The Charge 3's grayscale touchscreen OLED is larger than the previous Charge 2. It fits time, steps, and heart rate into most of the selectable watch faces. It's easy to glance at, and swiping up the screen shows other daily fitness goals and stats (stand hours, sleep, distance, stairs climbed and active minutes), while a swipe-down shows notifications. Fitbit's app allows discrete control of individual app notifications, too.

It's also an easy tracker to wear, although not all the bands felt super comfortable. I preferred the black silicone band included in-box, while the woven nylon and perforated sport bands felt a little less cozy on my wrist. All the bands, however, are easy to snap on and off with a simple release mechanism on the back. Charge 3 straps use specific proprietary connections, but aren't as difficult to attach as the Versa's straps were.

Setting up the Charge 3 on an iPhone X and XS was occasionally challenging when Bluetooth pairing didn't seem to work. But I got it to work after a few tries and everything's been fine since.


Fitbit's app remains great, but the Charge 3's display doesn't quite tap into all functions.

Sarah Tew/CNET

Casual fitness vs. advanced workout tracking

The Charge 3 does best as a casual tracker, collecting data that can be read on the display or in Fitbit's phone app. I found starting and tracking workouts to be more annoying. Starting a workout involves swiping to the Exercise app on the device, tapping, swiping to the activity type, tapping again, tapping again, and weirdly, tapping yet again. To stop, you have to click the side haptic button twice, then tap the display's "finish" icon. It's way too many steps. I wanted to press and hold the side haptic button, but you can't program it to be used to quick-start a workout. The Apple Watch, by comparison, just involves tapping an on-screen shortcut.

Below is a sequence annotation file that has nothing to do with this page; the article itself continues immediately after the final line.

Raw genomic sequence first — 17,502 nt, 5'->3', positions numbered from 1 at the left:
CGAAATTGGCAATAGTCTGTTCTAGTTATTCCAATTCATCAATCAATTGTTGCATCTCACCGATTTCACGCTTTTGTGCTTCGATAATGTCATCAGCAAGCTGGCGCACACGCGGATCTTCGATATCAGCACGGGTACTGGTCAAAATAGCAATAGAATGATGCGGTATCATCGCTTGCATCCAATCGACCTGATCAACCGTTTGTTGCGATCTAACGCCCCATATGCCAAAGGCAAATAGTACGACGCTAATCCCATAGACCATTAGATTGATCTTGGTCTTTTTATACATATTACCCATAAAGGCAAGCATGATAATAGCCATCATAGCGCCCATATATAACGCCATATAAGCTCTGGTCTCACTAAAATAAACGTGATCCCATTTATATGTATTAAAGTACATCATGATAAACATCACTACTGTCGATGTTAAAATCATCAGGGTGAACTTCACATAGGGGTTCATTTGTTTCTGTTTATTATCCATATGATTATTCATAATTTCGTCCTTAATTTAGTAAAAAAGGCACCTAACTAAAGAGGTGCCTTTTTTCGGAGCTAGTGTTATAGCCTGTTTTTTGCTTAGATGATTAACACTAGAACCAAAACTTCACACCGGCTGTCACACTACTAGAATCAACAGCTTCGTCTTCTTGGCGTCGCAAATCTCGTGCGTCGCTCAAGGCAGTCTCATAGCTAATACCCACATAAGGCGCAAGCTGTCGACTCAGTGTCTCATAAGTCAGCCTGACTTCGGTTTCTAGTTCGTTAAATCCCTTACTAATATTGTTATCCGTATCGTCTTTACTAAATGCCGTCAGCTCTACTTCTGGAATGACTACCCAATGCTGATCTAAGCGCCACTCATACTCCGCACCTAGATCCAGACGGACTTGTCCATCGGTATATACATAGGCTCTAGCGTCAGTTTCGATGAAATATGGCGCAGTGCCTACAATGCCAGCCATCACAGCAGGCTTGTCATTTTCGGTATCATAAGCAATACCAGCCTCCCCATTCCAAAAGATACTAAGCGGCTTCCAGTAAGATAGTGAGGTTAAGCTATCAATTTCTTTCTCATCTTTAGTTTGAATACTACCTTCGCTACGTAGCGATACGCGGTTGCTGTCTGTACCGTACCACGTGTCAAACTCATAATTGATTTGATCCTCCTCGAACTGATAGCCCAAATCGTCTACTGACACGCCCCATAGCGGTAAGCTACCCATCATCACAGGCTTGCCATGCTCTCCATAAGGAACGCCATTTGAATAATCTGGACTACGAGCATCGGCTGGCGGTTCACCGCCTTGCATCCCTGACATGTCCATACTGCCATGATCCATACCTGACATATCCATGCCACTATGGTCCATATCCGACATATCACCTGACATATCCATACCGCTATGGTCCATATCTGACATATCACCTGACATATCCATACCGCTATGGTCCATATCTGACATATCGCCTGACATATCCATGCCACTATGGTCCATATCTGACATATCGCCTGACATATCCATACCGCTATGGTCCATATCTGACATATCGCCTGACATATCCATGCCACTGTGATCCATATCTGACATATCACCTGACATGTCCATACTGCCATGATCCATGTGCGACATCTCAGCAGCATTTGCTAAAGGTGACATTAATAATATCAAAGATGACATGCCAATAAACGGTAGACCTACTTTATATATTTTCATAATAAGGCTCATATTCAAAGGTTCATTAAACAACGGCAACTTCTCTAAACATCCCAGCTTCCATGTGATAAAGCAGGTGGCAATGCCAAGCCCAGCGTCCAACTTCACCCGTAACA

During a workout, the Charge 3 display only shows three bits of information at once. To see more, you'll need to tap the display to change metrics. The longer, larger screen could easily hold more details, but there's no option to customize it. The Charge 3 also lacks any music remote controls, which means setting a playlist or even starting playback from a phone is impossible. The Fitbit Versa has a music remote and more on-screen readouts. The Apple Watch does the best job, showing multi-line information with an easy-access shortcut to the Music app.


Fitbit's improved heart rate tracking sensor, using red and green LEDs, could lead to more health features down the road and more accurate heart and sleep tracking.

Sarah Tew/CNET

Other things to keep in mind

Not having more watchfaces and apps is a bummer. The Fitbit Versa, which might be on sale for the same price this holiday, is a better all-around pick for its customizable buttons and downloadable, fun watch faces. There are some useful apps, too. I liked swapping colorful watch faces on the Versa, and the Charge 3 only has a couple of pretty boring watch face options.

I also miss controlling music. There's no onboard music storage on Fitbit Charge 3, and also no way to pause or skip tracks -- or control music at all. When I exercise, I do it with music. The Charge 3 can't be my musical wrist remote or my workout iPod.

Quick replies to messages is possible on Android, but not iPhone. A new software update lets you send simple canned responses on-wrist, but not deeper replies. The Charge 3 can answer a call, provided Bluetooth headphones are paired and on.

Waterproofing is great for showering and swimming. It's maybe Fitbit's best year-over-year feature add to the Charge tracker.

It has yet another proprietary charger. Fitbit hasn't used the same charge system for any two devices in I-don't-know-how-many years, and it's maddening. Just a word of warning to keep the alligator-clip contact-based pin charger in a safe place.

A week of battery life is better than the Versa. This Fitbit is a better choice for a solid week of on-wrist wear between charges. I averaged about six and a half days over my month wearing one.

Fitness trackers don't mean you'll lose weight. My weight has dropped and risen over the last few years as my discipline has waxed and waned. The Charge 3 is the best way to monitor your daily fitness habits, including sleep and weight, but it's still not a great trainer. I wish these things had better motivational tools. Or, I wish I did.


Fitbit Charge 3

Score Breakdown

Design 8Battery 8Performance 7Software 7Features 8